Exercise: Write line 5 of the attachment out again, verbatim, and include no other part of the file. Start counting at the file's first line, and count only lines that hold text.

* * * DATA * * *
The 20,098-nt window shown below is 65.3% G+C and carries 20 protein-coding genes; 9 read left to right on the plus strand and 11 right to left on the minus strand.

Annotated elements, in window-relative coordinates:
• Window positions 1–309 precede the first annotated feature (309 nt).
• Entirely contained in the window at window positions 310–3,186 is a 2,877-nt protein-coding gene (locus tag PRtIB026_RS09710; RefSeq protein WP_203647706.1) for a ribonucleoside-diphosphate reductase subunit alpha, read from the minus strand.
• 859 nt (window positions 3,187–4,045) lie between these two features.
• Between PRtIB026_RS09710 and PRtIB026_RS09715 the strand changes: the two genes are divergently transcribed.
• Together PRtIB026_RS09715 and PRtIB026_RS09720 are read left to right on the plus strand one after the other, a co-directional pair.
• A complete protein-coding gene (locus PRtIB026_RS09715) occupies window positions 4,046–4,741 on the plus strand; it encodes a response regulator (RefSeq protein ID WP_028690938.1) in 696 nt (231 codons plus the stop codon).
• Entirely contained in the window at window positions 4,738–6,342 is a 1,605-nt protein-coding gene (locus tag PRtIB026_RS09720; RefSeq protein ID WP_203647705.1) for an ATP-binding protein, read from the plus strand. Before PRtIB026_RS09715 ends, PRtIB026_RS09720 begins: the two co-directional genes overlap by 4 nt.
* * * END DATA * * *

• 859 nt (window positions 3,187–4,045) lie between these two features.